Hi all, a very straightforward question: what is a composite? I know it is made with actual fees paying dicretionary portfolios under management, but what is its purpose? to show how the firm behaves in managing assets? and how is a “portfolio” defined in this case? many thanks
A composite is a group of portfolios with similar strategies or mandates as defined by the firm. For instance, if I manage 4 Small-Cap Value portfolios one for Company A, Co B, Co C and Company D, then I can put all 4 into a composite. I might name this my Small Cap Value Composite which will be representative of my Small Cap Value performance. A portfolio is a group of stocks, bonds, real estate and any other asset classes that are managed as a single account for an investor/institution.
thanks for your reply. Then suppose that I manage a pension plan for a company, and assets are allocated only to - say - small cap equity 50% and US treasuries 50%. My “portfolio” to be included in a composite is the 100% assets or do i have two different portfolios, one equity and the other fixed income?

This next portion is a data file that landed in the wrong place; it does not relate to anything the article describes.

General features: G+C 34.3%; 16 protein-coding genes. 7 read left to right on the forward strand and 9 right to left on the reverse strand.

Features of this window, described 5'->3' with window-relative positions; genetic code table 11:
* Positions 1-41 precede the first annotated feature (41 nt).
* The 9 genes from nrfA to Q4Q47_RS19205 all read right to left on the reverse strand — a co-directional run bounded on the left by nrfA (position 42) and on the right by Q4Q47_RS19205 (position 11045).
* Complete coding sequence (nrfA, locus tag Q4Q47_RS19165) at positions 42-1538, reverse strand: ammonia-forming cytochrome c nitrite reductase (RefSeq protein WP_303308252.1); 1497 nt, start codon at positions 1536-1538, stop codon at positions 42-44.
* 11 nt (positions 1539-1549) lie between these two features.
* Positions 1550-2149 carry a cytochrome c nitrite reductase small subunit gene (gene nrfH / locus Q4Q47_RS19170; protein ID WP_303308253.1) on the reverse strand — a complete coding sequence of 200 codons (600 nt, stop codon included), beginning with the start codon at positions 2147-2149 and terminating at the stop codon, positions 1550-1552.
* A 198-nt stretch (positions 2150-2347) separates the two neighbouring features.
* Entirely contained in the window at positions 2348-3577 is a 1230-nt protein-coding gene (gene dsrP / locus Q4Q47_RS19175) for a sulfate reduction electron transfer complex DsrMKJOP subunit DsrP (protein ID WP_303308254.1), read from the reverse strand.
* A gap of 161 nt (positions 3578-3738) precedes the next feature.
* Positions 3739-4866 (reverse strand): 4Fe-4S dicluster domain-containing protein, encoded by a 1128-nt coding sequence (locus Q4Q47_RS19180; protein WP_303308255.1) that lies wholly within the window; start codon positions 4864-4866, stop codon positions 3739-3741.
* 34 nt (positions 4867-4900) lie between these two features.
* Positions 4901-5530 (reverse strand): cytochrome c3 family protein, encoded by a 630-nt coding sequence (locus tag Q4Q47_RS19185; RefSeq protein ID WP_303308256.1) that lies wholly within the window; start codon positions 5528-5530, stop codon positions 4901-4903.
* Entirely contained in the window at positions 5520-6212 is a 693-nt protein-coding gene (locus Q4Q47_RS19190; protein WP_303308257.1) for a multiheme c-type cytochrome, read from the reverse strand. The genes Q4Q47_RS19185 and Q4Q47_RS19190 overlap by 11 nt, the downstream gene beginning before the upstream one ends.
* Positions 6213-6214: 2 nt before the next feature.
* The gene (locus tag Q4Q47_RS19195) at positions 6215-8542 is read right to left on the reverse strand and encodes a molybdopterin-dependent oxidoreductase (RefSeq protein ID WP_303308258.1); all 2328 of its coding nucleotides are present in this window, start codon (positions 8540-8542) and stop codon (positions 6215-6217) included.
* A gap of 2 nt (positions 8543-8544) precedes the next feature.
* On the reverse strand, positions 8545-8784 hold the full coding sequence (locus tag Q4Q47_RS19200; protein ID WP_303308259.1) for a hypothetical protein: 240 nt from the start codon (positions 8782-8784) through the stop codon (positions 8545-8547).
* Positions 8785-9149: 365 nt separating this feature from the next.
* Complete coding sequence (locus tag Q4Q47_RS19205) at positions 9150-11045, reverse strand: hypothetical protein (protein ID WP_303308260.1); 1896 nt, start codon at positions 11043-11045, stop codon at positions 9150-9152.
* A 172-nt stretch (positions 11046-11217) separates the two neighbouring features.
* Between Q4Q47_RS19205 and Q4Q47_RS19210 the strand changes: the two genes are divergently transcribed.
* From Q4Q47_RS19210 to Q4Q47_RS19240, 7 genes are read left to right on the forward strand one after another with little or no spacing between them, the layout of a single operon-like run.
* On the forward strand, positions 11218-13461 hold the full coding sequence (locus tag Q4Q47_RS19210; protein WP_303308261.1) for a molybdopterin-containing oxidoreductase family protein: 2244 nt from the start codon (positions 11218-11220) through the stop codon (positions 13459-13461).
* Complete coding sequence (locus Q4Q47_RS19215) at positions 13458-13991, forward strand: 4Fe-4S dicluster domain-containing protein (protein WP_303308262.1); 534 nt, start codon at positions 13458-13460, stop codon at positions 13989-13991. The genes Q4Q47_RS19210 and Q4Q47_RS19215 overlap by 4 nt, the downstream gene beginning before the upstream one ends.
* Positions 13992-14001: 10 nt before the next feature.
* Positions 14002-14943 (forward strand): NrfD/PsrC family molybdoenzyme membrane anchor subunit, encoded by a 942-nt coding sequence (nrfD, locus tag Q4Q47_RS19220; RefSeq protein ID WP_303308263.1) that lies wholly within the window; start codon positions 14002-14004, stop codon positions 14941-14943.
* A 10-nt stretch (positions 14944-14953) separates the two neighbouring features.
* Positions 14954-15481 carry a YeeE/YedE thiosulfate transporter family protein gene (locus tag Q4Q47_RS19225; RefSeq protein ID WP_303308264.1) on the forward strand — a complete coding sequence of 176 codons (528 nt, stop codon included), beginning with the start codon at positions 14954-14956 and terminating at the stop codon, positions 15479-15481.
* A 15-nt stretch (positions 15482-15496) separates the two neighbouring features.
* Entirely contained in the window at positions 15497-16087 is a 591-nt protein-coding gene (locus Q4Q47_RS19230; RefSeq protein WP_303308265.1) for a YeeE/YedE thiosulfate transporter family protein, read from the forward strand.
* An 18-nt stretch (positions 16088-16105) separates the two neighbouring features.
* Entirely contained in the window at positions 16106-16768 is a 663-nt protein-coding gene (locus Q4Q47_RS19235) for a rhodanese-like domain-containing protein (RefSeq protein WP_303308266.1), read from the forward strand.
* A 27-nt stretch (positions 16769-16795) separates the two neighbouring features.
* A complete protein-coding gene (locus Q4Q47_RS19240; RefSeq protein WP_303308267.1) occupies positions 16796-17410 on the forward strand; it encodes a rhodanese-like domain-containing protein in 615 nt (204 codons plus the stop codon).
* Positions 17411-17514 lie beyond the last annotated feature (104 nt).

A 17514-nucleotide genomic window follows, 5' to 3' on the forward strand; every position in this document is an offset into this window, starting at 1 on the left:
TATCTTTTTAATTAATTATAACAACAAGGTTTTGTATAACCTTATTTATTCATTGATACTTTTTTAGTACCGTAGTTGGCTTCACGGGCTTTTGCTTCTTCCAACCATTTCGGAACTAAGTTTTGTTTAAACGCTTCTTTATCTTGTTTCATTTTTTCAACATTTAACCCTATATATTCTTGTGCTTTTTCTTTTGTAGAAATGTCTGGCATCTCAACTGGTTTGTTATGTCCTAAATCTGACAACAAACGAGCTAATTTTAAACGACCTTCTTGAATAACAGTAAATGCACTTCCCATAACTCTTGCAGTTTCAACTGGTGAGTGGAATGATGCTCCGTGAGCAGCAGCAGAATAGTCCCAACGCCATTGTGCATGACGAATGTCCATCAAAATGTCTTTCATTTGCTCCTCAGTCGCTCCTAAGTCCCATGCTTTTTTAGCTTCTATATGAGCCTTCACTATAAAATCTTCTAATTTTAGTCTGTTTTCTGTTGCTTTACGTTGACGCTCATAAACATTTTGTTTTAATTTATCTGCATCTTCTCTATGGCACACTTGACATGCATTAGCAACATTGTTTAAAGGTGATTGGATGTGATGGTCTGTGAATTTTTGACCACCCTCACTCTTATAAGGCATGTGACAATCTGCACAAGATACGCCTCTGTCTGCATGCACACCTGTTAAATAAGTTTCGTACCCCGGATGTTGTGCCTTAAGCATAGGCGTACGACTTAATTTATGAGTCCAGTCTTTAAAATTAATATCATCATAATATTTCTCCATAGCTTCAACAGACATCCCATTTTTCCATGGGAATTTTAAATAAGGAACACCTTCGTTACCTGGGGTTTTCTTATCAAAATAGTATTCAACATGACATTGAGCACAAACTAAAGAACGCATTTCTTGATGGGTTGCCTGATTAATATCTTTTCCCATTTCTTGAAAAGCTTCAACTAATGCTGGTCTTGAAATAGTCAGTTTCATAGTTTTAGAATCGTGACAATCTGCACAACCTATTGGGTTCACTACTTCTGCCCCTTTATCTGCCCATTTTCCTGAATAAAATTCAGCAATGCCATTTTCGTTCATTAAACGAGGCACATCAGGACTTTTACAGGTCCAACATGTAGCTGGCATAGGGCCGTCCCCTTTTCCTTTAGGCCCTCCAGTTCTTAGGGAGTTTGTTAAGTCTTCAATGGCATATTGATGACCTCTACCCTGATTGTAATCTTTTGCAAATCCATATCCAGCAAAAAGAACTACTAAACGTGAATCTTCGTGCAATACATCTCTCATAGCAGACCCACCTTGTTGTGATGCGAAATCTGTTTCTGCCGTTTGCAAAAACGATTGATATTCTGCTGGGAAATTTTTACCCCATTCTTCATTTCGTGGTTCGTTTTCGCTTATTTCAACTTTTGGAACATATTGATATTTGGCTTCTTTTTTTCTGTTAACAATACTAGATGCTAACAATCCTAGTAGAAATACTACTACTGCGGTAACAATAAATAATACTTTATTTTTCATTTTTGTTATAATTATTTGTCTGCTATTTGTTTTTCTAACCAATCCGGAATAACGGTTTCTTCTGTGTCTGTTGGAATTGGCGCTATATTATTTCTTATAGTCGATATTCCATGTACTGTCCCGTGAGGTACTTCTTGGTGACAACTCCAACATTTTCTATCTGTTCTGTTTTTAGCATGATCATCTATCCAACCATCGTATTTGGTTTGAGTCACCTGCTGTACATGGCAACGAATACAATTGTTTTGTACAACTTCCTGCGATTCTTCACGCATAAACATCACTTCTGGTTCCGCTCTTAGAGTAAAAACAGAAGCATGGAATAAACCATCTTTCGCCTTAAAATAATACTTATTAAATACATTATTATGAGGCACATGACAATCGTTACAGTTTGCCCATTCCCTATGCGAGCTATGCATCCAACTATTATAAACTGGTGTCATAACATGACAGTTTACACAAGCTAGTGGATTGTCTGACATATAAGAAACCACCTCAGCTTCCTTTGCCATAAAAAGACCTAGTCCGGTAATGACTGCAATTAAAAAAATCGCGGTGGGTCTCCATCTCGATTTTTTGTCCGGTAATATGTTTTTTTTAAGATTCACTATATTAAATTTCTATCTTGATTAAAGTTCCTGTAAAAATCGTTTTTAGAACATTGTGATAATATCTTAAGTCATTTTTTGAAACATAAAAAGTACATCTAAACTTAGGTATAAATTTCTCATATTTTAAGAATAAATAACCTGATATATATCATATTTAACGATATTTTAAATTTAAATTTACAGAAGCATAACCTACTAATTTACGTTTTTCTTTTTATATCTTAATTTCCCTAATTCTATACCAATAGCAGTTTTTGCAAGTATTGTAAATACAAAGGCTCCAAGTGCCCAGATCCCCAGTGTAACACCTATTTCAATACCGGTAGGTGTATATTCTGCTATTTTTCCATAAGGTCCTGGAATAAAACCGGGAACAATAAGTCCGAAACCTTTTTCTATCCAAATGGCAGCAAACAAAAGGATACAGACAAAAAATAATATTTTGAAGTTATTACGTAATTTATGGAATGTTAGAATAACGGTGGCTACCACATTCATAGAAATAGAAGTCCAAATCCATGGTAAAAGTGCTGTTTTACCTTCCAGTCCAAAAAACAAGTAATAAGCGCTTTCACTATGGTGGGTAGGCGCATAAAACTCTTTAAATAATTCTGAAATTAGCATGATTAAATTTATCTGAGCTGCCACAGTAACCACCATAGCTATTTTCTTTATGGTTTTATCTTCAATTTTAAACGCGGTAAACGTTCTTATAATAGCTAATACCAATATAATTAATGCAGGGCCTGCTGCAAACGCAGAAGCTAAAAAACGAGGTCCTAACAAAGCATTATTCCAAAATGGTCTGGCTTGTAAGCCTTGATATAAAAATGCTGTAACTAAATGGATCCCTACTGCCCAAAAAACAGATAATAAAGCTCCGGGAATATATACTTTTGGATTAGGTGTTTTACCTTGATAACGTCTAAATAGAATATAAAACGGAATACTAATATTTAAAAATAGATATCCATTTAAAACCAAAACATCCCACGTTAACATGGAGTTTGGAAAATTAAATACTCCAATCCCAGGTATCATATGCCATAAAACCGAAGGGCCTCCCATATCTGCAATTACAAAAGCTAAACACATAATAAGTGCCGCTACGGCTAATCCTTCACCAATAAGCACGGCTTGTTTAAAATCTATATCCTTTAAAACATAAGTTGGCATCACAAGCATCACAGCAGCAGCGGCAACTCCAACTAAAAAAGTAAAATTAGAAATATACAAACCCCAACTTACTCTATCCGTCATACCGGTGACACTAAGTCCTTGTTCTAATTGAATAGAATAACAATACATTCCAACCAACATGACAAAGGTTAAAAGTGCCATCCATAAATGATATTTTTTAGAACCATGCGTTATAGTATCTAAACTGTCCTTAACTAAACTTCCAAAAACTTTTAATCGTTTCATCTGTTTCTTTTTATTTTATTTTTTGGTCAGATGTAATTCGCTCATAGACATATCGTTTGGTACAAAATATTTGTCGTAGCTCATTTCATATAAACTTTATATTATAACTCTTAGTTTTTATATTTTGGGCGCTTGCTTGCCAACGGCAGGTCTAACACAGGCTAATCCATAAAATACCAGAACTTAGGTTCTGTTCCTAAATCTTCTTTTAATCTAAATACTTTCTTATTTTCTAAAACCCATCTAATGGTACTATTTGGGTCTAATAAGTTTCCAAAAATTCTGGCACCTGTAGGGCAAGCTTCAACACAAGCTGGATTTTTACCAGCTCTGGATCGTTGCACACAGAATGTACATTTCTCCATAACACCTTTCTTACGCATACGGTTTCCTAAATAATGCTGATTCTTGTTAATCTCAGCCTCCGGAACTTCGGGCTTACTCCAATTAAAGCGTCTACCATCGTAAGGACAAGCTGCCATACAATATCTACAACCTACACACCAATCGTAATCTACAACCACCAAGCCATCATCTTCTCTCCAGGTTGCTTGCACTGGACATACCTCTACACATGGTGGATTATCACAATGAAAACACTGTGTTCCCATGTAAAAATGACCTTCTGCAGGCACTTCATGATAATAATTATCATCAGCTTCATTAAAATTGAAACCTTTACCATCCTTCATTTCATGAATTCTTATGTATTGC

Well it depends. You can Carve Out both pieces if you want but you MUST allocate any cash that is in the fund to both of them either based on GIPS guidelines. Or you can have them in a Balanced Composite which could be any portfolios with say a 40-60% Equity and 40-60% FI blend. You can have just 1 account in the composite or as many as fit.
I have a related question. I understand that the portfolios will all go in to different composites(some may be in more than one composite) based on the objective and the firm has to report composite returns. Do these firms ever required to show firm wide return and what are the rules governing those presentations? We keep talking about only composite returns all the time…
If you are showing firm wide return it would I assume just be all your composites. I guess you could put all your funds in 1 composite with a broad definition but don’t know why one would do that b/c your mixing different strategies and mandates together, not really representative. So I would so NO NOT REQUIRED.